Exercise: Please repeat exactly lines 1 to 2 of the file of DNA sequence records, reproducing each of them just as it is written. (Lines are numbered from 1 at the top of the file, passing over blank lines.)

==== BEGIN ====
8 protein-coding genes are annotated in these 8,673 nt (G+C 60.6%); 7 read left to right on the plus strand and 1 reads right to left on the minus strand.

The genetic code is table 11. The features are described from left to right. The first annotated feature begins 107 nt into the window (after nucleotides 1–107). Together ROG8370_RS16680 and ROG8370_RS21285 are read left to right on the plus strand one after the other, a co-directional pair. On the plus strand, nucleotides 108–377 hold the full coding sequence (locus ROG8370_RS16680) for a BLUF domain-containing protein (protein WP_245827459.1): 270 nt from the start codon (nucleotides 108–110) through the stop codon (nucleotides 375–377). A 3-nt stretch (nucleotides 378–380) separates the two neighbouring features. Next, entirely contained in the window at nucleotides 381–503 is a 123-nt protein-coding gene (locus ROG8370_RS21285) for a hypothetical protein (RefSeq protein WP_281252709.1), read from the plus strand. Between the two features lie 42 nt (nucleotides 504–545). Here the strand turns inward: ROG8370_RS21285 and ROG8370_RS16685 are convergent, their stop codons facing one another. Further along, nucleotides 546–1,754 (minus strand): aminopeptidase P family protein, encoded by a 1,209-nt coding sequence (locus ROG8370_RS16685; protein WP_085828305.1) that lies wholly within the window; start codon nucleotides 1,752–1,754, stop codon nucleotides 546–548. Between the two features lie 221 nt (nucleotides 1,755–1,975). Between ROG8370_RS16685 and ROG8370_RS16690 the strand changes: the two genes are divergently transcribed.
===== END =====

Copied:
8 protein-coding genes are annotated in these 8,673 nt (G+C 60.6%); 7 read left to right on the plus strand and 1 reads right to left on the minus strand.

The genetic code is table 11. The features are described from left to right. The first annotated feature begins 107 nt into the window (after nucleotides 1–107). Together ROG8370_RS16680 and ROG8370_RS21285 are read left to right on the plus strand one after the other, a co-directional pair. On the plus strand, nucleotides 108–377 hold the full coding sequence (locus ROG8370_RS16680) for a BLUF domain-containing protein (protein WP_245827459.1): 270 nt from the start codon (nucleotides 108–110) through the stop codon (nucleotides 375–377). A 3-nt stretch (nucleotides 378–380) separates the two neighbouring features. Next, entirely contained in the window at nucleotides 381–503 is a 123-nt protein-coding gene (locus ROG8370_RS21285) for a hypothetical protein (RefSeq protein WP_281252709.1), read from the plus strand. Between the two features lie 42 nt (nucleotides 504–545). Here the strand turns inward: ROG8370_RS21285 and ROG8370_RS16685 are convergent, their stop codons facing one another. Further along, nucleotides 546–1,754 (minus strand): aminopeptidase P family protein, encoded by a 1,209-nt coding sequence (locus ROG8370_RS16685; protein WP_085828305.1) that lies wholly within the window; start codon nucleotides 1,752–1,754, stop codon nucleotides 546–548. Between the two features lie 221 nt (nucleotides 1,755–1,975). Between ROG8370_RS16685 and ROG8370_RS16690 the strand changes: the two genes are divergently transcribed.